SDE Feature Class
California, location, biota
The purpose of this dataset is to provide general information on the distribution of important deer herds and ranges in Northern California. Description Range designations may not be current due to anthropogenic impacts or lack of data regarding the locations of seasonal ranges used by deer. CDFW should be consulted for current site-specific information on the designation or usage of seasonal ranges by deer. These maps have not been updated using current GPS techniques and may not include important corridors, reproductive areas, or other ranges important to deer populations. Critical deer winter range can include corridors essential for movement, staging areas where deer temporarily congregate, habitats containing high quality winter forage, or other elements important to the survival of deer in winter. Winter ranges are generally at lower elevations and are far less abundant than summer ranges making them vulnerable to human impacts and often a limiting factor in populations. Deer from different summer ranges may share a common winter range where breeding typically occurs. This mixing of genes on winter ranges contributes to genetically diverse and healthy populations. Critical summer range occurs generally at higher elevations, but can be similar to fall or winter ranges when deer are non-migratory. These ranges are vital to population productivity by providing habitats for parturition and rearing and forage for replenishing nutritional reserves. Summer ranges may be occupied by deer from several distinct winter ranges.. Fall holding areas are used by deer when transitioning to winter ranges. These areas can also be used in mild winters where adequate forage is available and escape from deepening snows is unnecessary. Fawning areas are critical to population productivity. They are generally located within summer ranges but can occur throughout the home ranges of non-migratory deer. Fawning areas are often linked to meadow complexes or riparian communities where adequate cover can hide newborn fawns and herbaceous forage can replenish the nutritional demands of lactation. HISTORY In the 1980's the CDFW created the 'Migratory Deer Herd Management Plans' for most of California. These plans describe the movement and concentrations of migratory deer herds in California using herd information dating back to the 1950's. In 1990 CDFW Wildlife managers began mapping and updating the herd areas onto paper USGS 15' quadrangle maps based on these management plans, field information telemetry studies from the 1970's and 1980's, and personal knowledge. As a result of their work approximately 300 Migratory Deer Herd base maps were created. CDFW contracted with the Natural Resources Management Dept. Ca. Polytechnic State Univ (Cal Poly), San Luis Obispo to convert the paper map information into electronic GIS format. This data set is the result. The report from the GIS component titled "The Creation of a Migratory Deer Herd Data Base using ArcInfo" was submitted to the CDFW in March 1993. The migratory deer herd maps cover most of California and portions of Nevada.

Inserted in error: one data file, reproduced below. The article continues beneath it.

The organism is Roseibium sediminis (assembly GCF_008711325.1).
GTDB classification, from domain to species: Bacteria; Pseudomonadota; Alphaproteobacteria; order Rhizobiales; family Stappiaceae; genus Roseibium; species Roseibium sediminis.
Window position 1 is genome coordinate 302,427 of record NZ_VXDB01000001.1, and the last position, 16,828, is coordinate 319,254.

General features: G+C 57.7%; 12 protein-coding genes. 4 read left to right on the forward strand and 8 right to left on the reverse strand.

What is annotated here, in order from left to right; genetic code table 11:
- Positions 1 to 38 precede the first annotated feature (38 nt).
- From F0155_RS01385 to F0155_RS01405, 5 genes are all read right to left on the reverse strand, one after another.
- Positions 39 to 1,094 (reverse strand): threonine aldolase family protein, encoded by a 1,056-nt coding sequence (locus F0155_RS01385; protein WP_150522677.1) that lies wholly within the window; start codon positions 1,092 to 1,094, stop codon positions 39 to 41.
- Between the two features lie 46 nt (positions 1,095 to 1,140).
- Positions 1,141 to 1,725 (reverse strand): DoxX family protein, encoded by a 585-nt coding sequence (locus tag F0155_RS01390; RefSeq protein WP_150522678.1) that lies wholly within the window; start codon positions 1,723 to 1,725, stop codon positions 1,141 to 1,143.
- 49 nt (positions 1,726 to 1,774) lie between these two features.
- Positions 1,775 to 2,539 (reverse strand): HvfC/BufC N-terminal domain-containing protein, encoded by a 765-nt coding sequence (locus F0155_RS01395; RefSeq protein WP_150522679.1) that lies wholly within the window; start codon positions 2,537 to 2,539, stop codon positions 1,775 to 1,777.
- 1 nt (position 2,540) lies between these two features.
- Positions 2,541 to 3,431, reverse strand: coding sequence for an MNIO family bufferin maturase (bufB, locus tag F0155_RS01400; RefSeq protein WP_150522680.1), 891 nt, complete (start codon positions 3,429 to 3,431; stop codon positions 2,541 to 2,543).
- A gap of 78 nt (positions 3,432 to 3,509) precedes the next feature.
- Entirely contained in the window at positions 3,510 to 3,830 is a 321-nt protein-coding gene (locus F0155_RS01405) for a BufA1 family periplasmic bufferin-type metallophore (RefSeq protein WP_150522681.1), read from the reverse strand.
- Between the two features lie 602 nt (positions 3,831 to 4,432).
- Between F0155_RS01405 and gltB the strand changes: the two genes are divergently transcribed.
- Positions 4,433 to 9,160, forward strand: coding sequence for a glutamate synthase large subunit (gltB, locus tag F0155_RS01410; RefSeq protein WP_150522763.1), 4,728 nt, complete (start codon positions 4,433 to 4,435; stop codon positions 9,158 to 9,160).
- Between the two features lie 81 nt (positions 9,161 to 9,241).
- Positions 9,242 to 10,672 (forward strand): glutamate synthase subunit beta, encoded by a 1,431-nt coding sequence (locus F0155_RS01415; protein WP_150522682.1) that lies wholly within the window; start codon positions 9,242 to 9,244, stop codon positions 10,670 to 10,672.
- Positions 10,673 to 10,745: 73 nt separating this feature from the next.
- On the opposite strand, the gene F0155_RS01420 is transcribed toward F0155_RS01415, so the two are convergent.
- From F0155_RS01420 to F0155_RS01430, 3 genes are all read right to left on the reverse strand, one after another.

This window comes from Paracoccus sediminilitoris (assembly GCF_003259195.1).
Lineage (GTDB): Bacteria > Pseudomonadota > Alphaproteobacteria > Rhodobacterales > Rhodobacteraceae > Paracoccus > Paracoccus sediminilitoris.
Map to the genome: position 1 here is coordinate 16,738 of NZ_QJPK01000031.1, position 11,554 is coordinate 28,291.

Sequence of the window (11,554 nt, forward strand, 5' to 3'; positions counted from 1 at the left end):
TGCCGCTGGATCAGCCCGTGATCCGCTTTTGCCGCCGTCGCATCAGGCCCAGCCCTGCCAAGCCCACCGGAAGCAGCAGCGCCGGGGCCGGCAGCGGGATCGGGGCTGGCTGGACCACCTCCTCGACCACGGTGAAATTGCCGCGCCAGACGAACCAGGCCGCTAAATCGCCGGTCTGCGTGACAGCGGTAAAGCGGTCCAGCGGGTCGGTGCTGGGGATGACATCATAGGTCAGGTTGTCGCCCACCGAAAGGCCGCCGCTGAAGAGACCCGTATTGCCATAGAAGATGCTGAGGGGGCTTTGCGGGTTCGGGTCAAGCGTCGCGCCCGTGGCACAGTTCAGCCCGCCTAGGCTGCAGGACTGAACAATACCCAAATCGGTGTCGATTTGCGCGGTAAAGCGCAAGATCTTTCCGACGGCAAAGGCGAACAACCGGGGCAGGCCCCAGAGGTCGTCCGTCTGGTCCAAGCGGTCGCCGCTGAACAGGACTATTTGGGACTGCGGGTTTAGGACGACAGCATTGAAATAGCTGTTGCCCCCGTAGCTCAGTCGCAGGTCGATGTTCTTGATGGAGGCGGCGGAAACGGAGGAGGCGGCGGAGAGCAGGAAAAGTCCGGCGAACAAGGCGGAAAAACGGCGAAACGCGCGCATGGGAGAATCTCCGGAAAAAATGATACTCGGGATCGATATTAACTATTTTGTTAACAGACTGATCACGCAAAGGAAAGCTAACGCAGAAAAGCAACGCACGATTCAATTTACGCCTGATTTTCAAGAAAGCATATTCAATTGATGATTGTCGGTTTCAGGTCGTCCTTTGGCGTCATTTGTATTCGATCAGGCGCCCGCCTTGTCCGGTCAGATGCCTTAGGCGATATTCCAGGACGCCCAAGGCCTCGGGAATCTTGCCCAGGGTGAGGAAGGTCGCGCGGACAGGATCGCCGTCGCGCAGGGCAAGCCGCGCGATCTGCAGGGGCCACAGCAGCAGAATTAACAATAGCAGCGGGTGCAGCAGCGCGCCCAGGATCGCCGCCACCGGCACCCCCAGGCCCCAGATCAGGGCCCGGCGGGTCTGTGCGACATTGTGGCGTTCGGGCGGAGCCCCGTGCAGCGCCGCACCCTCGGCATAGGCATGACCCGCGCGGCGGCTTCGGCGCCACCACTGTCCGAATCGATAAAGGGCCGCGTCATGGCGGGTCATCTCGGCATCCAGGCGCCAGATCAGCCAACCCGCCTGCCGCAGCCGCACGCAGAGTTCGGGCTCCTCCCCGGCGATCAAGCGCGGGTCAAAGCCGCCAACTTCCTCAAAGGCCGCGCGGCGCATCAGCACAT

This layer shows critical and non-critical winter and summer ranges, fall holding areas, fawning grounds and migration corridors for deer (Odocoileus hemionus) in CDFW Region 2, North Central Region, Ca. In 1990, CDFW Wildlife Biologists compiled these data from the CDFW Migratory Deer Herd Management Plans, biotelemetry studies, personal knowledge, and predicted use of habitats. These data were subsequently digitized onto USGS 15' quadrangle maps to produce this dataset.
California. Department of Fish & Wildlife North Central Region, Rancho Cordova, Ca.
This data is a representation of some potential deer range areas. It is intended for environmental managers. It should not be considered to represent all ranges in a given category, especially where fawning is concerned. This data should not be used at scales larger than 1:62500. Ranges may no longer exist due to habitat loss or inaccessibility.